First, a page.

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Mucormycosis: The deadly hitchhiker

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Professor Arunaloke Chakrabarti, President, International Society for Human and Animal Mycology, and Professor and Head, Medical Microbiology, Postgraduate Institute of Medical Education and Research (PGIMER), Chandigarh traces the various factors behind mucormycosis suddenly coming into the limelight  

For years, fungi were placed on the lowest rung in the hierarchy of pathogens. Fungal diseases did not and still do not get the attention that viral or bacterial diseases do. They were considered a problem only in people who were significantly immunocompromised. However, the sudden emergence of mucormycosis and its deadly progress has brought the fungi into spotlight.

As a medical mycologist, I have spent 36 years studying fungi, and despite my long experience in this field, I have to say that the current unforeseen situation has left me concerned. In a recent multi-centre study, we noted a 2.1-fold rise in mucormycosis cases in India from September to December 2020, when compared to the same months in 2019. Up until 7th June, more than 28,000 mucormycosis cases have been reported from 28 provinces in India. The figure is mind-boggling, as many clinicians in other parts of the world see very few cases in their lifetime.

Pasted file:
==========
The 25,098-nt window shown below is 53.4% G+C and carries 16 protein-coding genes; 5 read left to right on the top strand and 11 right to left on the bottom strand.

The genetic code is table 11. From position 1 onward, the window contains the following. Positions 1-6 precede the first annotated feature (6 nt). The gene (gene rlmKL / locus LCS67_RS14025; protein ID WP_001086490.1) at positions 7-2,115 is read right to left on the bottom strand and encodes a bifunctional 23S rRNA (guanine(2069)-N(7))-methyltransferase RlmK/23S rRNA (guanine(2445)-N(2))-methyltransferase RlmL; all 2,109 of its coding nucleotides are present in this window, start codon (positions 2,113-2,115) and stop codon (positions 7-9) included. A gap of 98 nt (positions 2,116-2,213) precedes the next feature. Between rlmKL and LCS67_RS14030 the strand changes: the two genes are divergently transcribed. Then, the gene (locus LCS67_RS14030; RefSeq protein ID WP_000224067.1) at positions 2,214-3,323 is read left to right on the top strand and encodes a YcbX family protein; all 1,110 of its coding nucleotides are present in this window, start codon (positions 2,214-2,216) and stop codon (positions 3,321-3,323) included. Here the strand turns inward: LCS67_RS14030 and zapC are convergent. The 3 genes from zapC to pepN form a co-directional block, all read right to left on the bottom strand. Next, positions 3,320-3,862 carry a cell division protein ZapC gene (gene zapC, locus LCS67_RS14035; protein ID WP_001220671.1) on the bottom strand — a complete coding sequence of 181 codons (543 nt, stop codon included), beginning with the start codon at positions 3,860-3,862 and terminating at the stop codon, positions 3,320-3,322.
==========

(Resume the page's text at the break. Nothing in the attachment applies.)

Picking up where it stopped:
Mucormycosis is caused by deadly fungal hitchhikers that appear to thrive under conditions created through COVID-19 and its treatment. According to the same study, it has a case-fatality rate of 45.7 per cent at 12 weeks. The impact has been even more severe in India during the second wave.

Mucormycosis in India

Mucormycosis is an aggressive and angio-invasive disease that affects the blood vessels in the body. We know of about 38 different species of ‘mucorales’ fungi that can cause mucormycosis. So far, most cases have been seen in those with uncontrolled diabetes, which is the most important pre-disposing condition in India, while in developed countries, those with blood, lymph nodes and bone marrow-related malignancies; and bone marrow and solid-organ transplant recipients appear to be at a higher risk. Clinically, mucormycosis can occur in multiple forms. Typically, the rhino-orbital-cerebral form which affects the sinuses and eyes is the most common in India, followed by the cutaneous (skin), pulmonary and other forms.

The immune response to mucormycosis

The human immune system is a complex defence system, and contrary to popular understanding, it includes monocytes and neutrophils beyond the T and B cells. However, we are still studying how the immune system responds in the case of COVID-19 and mucormycosis together.

What we do know is that different cells in the immune system play a role in trying to get rid of the mucorales fungi. These include the type of white blood cell known as ‘neutrophils,’ as well as T cells. Natural killer (NK) cells can also damage the string-like part of the fungus known as ‘hyphae’ but do not affect the fungal spores which are largely responsible for the infection. Even platelets, normally known for their ability to aid blood clotting, help to damage the fungal hyphae.